Wouldn’t you know it? You spend years planning your retirement, ticking the boxes on savings, investments and pensions, then along comes the world to put you in your place.
I’d planned my retirement for some time and with my 63rd birthday in March, it seemed the perfect time to collect my final Daily Mail pay cheque.
It made a neat end to one tax year as a self-employed journalist and a clean start to the next as a newly retired grandfather.
Then the world went mad. War broke out in Europe, stock markets have been in turmoil, oil and energy prices rocketed and inflation has soared to levels last seen in the 1980s.
Newly retired grandfather Tony Hazell has stuck with the stock market for long-term growth and income with a safety buffer of savings accounts and premium bonds
Meanwhile, banks are refusing to pass on full interest rate rises to savers whose nest eggs are being eroded faster than the Norfolk coast.
Economists at EY-Parthenon have suggested that inflation could, in the worst case, hit 15 per cent by the winter.
So where does this leave pensioners, many of whom rely to a greater or lesser extents on savings or fixed incomes?
How inflation hurts your retirement
Inflation is a cancer causing most injury to the old, the poor and the weakest in society. Unlike rail workers, those depending on essential benefits, zero-hour contracts or their savings can’t use strong-arm tactics to demand higher incomes.
Percentages can be pretty confusing, so let’s consider a pack of butter costing £2. With £100 you could buy 50 a year: roughly one a week, which would just about cover Mrs H’s heavily buttered toast.
With 15 per cent inflation, this would cost £2.30 next year and £2.65 in two years. Your £100 would buy 43 next year and just 37 in two years, so you’re down to a packet every ten days — and three days of dry toast.
Even those whose pensions are to some extent protected from inflation by their occupational pensions (my Mail pension increases with inflation by up to 5 per cent a year) see our spending power cut.
With 15 per cent inflation I’d still be down to 42 packets of butter in two years.
But spare a thought for those persuaded to trade their pension savings for a fixed annuity income for life. Their private pension will remain unchanged for ever.
With inflation at 9.4 per cent and forecast to go higher, their spending power could halve in just eight years. That’s more damage inflicted by inflation than in the first 21 years of this century. Inflation danger is why Money Mail consistently warned against fixed income annuity products.
What can retired savers and investors do?
So what can we pensioners do in these uncertain times? Personally, I’ve stuck with the stock market for long-term growth and income with a safety buffer of savings accounts and premium bonds.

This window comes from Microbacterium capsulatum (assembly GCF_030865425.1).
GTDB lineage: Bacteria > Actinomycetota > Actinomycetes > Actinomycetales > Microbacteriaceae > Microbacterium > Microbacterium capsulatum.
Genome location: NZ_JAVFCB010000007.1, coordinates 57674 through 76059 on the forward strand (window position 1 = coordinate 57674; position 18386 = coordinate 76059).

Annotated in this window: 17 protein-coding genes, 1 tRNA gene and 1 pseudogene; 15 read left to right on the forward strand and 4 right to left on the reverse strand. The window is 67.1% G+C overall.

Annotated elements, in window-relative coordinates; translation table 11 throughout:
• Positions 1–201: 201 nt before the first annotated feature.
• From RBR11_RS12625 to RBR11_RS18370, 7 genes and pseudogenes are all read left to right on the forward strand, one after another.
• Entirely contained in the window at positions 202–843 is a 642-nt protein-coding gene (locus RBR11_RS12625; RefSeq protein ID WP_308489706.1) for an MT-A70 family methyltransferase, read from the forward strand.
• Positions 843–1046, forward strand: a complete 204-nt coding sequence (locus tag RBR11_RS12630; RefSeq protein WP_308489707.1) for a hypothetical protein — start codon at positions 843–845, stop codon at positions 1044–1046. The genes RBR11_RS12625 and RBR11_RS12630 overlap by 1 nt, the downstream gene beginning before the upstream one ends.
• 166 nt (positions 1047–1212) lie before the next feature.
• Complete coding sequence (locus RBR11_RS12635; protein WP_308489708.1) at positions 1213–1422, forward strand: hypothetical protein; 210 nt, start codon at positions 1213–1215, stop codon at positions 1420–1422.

I took my tax-free cash from my self-invested pension in the spring and moved the remainder into drawdown — a vehicle that allows me to take a monthly income while leaving my pension invested.
I can adjust my income to get the maximum amount out of my pension at the lowest tax rates. When my state pension kicks in at 66, I will reduce the income I take from my drawdown pension.
The stock market may seem like a mixed blessing right now, but I remain convinced that if you’re to have any hope of beating inflation, it’s the place to be.
With most banks paying at best around 1.8 per cent on the top easy-access savings accounts, the real value of your savings is falling at about 7.6 per cent a year right now. But cash can provide comfort when markets fall.
I’ve adjusted my investment portfolio to increase the income and reduce exposure to areas I feel are too risky right now — mainly technology and emerging markets, replacing them with investments aimed more at value, income and capital preservation.
Tony Hazell bought some Fever-Tree shares at £9.21 after the recent steep fall
The investments that I have bought and sold
I sold tranches of Scottish Mortgage — a higher risk investment trust — at £11.11 and £10.37 per share early in the year. Painful though this was, I was able to buy some back at £7.85 in May. As I write, the shares stand at £8.28.
Other sales near the start of the year were Baillie Gifford American at £14.54 per share (now £10.03), Fidelity Emerging Markets at £2.07 per share (now £1.64) and Fidelity Asia at £17.39 (now £15.76).
In their place, I added some others. These include Artemis Income at £5.52 (now £5.41). This is a mainly UK-based trust, paying just over 4 per cent income.
Also, RIT Capital Partners — an investment trust aiming for capital preservation — at £25.67 (now £24.95). And Fidelity Special Situations at £40.40 (now £41.26), a fund which focuses on companies the manager believes are under-valued and under-appreciated by the market.
My other recent dip into the market was to pick up some Fever-Tree shares at £9.21 after the recent steep fall. That felt like an opportunity too good to miss — Mrs H still insists on Fever-Tree with her gin.
My recent portfolio analysis tells me I have more than a third of my money in the U.S., which is where I want it to be. That’s fallen a trifle from last year.
My UK exposure is a little over a quarter, the rest of Europe 16 per cent and China has halved to around 3 per cent. I’ve cut my exposure to emerging markets, too.
I remain committed to the stock market, but I know that there are likely to be more rough times on the near horizon.
As the Moody Blues once told us baby boomers, it’s all A Question Of Balance.